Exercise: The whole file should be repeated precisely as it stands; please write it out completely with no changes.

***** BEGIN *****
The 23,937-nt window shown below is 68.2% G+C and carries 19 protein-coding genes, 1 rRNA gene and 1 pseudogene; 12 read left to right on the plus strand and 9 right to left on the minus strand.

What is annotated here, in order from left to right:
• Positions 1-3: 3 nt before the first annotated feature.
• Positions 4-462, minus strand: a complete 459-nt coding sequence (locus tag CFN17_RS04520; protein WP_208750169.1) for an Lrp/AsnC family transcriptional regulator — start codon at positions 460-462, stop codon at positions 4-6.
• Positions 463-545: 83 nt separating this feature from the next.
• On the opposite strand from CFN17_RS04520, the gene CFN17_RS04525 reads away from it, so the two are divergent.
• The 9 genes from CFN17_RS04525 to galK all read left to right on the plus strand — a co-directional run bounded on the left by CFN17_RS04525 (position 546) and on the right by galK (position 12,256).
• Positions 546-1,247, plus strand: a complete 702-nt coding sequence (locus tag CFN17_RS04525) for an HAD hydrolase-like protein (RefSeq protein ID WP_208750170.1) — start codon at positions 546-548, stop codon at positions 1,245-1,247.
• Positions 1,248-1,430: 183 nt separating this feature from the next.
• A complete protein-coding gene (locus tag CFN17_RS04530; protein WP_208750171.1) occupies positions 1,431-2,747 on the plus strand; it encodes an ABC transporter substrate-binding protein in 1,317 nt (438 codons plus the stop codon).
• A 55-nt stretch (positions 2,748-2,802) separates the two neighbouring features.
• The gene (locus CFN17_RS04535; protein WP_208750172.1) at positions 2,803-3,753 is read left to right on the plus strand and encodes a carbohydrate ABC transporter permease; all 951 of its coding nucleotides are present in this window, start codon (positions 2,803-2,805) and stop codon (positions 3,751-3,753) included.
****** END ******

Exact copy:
The 23,937-nt window shown below is 68.2% G+C and carries 19 protein-coding genes, 1 rRNA gene and 1 pseudogene; 12 read left to right on the plus strand and 9 right to left on the minus strand.

What is annotated here, in order from left to right:
• Positions 1-3: 3 nt before the first annotated feature.
• Positions 4-462, minus strand: a complete 459-nt coding sequence (locus tag CFN17_RS04520; protein WP_208750169.1) for an Lrp/AsnC family transcriptional regulator — start codon at positions 460-462, stop codon at positions 4-6.
• Positions 463-545: 83 nt separating this feature from the next.
• On the opposite strand from CFN17_RS04520, the gene CFN17_RS04525 reads away from it, so the two are divergent.
• The 9 genes from CFN17_RS04525 to galK all read left to right on the plus strand — a co-directional run bounded on the left by CFN17_RS04525 (position 546) and on the right by galK (position 12,256).
• Positions 546-1,247, plus strand: a complete 702-nt coding sequence (locus tag CFN17_RS04525) for an HAD hydrolase-like protein (RefSeq protein ID WP_208750170.1) — start codon at positions 546-548, stop codon at positions 1,245-1,247.
• Positions 1,248-1,430: 183 nt separating this feature from the next.
• A complete protein-coding gene (locus tag CFN17_RS04530; protein WP_208750171.1) occupies positions 1,431-2,747 on the plus strand; it encodes an ABC transporter substrate-binding protein in 1,317 nt (438 codons plus the stop codon).
• A 55-nt stretch (positions 2,748-2,802) separates the two neighbouring features.
• The gene (locus CFN17_RS04535; protein WP_208750172.1) at positions 2,803-3,753 is read left to right on the plus strand and encodes a carbohydrate ABC transporter permease; all 951 of its coding nucleotides are present in this window, start codon (positions 2,803-2,805) and stop codon (positions 3,751-3,753) included.